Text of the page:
Alice E. Goudey wrote over 20 picture books, most of them having to do with animals and nature, such as this one. Quite a number are titled "Here Come the [animal]!", as in "Here Come the Beavers!", "Here Come the Dolphins!", "Here Come the Bears!", "Here Come the Lions!", and even "Here Come the Wild Dogs!" It's like Noah's getting really excited as the ark's occupants arrive.
Adrienne Adams received her Bachelors degree from Stephens College in Missouri, which happens to be where my maternal Grandmother went to school as well, though my Grandmother would've arrived a couple decades later. Her first picture book, "Bag of Smoke," was a collaboration with her husband, John Lorizo Anderson. It seems she worked in a variety of mediums, especially ink and/or watercolor washes paired with colored pencil, as is the case with "Houses from the Sea." The University of Minnesota has some of her original work on collection, a summary of which you can read about here.
Two children, presumable a brother and sister, discover many shells at the beach and consider what the shells look like. At the end of the story, Goudey shares the origin of shells, from which I think many adults might learn something. Especially the fact that crustaceans like hermit crabs did not create the shell it inhabits, but are merely residing in it, perhaps long after the death of the snail-like creature that created it. In this sense, the shells are "Houses" only after they are the "exoskeleton" (I realize that's likely not an accurate term) of a slug-of-the-sea.
All this is to say that it's primarily an informative book to expose readers to a the myriad of real and fantastic bodily relics that wash onto seashores.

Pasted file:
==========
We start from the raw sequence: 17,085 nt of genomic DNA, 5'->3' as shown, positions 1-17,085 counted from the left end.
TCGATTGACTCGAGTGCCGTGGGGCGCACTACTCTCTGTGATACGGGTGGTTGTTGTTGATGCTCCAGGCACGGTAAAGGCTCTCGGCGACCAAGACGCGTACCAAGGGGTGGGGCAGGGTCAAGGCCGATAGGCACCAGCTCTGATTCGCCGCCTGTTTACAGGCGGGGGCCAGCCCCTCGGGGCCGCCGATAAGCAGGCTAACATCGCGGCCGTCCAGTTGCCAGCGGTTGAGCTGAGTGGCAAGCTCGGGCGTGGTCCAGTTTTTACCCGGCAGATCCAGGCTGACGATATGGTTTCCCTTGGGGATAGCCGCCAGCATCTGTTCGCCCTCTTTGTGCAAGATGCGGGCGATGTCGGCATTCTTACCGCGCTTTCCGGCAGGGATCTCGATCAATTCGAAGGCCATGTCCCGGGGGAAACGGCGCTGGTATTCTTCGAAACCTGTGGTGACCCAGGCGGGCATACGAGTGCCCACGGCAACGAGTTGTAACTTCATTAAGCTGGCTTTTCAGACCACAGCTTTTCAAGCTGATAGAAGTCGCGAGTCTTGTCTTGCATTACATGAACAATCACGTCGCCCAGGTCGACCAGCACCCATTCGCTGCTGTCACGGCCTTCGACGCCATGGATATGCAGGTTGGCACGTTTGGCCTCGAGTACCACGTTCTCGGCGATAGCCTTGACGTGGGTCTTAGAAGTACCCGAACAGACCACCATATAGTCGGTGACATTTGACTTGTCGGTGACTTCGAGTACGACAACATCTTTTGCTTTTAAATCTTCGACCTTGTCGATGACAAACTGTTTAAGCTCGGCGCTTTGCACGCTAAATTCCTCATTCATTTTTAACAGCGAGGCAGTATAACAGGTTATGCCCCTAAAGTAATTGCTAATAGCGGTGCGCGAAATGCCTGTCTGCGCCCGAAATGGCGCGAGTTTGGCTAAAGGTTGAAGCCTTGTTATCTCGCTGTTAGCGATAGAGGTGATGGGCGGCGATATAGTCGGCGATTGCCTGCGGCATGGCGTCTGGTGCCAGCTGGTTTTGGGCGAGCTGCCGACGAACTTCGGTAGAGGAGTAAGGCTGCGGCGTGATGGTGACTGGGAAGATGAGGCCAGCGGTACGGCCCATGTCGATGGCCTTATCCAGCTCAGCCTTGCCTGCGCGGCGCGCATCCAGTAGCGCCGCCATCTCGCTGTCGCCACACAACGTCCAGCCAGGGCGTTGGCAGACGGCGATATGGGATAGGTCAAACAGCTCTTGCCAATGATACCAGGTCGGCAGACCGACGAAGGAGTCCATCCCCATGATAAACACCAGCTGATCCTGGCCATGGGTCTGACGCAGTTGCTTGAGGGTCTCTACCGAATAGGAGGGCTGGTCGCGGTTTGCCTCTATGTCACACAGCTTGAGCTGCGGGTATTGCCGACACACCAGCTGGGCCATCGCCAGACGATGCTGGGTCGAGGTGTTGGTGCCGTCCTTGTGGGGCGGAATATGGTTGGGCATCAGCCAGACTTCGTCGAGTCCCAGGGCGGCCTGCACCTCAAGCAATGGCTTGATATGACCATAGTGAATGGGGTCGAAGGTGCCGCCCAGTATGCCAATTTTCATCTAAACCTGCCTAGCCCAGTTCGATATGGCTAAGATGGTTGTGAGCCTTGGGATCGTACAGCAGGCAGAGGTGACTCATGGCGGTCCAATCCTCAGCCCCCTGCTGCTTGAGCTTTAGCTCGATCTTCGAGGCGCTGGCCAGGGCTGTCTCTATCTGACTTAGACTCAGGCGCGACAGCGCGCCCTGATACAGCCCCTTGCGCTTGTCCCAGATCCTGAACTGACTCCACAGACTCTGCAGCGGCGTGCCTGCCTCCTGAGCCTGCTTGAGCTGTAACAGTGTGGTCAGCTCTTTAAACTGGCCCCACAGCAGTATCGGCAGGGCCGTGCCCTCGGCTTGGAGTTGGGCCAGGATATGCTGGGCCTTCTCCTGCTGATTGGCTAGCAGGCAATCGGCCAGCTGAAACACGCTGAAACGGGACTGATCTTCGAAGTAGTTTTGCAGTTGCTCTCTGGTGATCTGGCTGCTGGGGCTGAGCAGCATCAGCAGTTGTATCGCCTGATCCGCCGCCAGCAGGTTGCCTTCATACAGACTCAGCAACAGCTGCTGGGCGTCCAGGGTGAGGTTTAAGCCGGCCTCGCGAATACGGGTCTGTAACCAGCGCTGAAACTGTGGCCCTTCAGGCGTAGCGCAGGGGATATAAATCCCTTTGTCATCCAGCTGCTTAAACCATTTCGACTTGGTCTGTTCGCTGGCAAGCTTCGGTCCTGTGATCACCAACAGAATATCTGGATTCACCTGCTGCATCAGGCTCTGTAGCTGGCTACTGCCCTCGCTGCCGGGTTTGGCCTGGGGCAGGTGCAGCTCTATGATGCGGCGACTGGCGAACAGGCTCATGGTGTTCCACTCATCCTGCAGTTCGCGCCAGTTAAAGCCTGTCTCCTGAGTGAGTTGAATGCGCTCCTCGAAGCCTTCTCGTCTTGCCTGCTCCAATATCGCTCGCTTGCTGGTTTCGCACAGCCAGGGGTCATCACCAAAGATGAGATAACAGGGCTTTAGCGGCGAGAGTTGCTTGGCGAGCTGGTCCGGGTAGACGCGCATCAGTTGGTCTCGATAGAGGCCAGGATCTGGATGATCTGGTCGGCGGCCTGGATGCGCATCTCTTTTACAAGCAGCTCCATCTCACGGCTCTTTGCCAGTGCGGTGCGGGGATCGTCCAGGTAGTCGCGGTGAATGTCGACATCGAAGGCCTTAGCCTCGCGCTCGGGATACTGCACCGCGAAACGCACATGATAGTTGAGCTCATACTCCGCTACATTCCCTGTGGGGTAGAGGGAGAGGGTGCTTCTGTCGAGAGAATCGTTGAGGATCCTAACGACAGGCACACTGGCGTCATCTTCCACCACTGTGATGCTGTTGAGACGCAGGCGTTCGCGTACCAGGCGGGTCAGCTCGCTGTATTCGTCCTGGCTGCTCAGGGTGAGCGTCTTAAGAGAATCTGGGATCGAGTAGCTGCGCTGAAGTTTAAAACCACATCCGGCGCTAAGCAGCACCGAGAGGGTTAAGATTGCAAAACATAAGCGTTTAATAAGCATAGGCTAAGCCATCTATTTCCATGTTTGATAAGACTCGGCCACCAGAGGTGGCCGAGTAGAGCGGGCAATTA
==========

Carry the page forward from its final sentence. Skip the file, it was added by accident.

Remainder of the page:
The style is certainly poetry, though since it is largely straightforward narrative with some imagery spiced in and since there is no rhyming, children might not at first pick up that it is poetic. When shown the pages, however, they will see that the text form blocks of thoughtfully broken up sentences, and that may help them to recognize that it's poetry and can be read artfully.
There is a great combination of atmospheric washes, providing an underwater feel with the blues and shadows on the white beach sand with grayish browns, and finely drawn depictions of the the shells at hand. These accurate drawings lend the book the excitement of a "Guidebook."
Best of all are the renderings of the things that each shell's appearance conjures up in the youths' minds. For example, the page for the "Wentletraps, wentletraps, wentletraps!" showcases her layered style to great effect.
As I've said, this book offers a beginners guide to shells riding atop a simple narrative of exploration and imagination. Both the text and the illustrations capably take on this dual function. These facts can live merrily with poetry, just as Adams' near-scientific renderings of shells balance the playful visions of the youth.
I couldn't resist sharing one page that particularly dates this book. Not that this is outright politically incorrect by today's standards. Just that among the memory-visions that fill these pages, this one ends up being a bit less calming, for me at least.
Not much on my mind here except that this book from 1959 makes me wonder why I don't see very many contemporary picture books that combine poetic narrative and science. I feel like this book is as effective a primer to marine bio as any book its length written for the under-10 crowd could be, even one of those photo-heavy non-fiction ones. Stories can lubricate information, and poetry (or a poetic feel) can make science seem very un-science-y, important for those uninitiated and shy.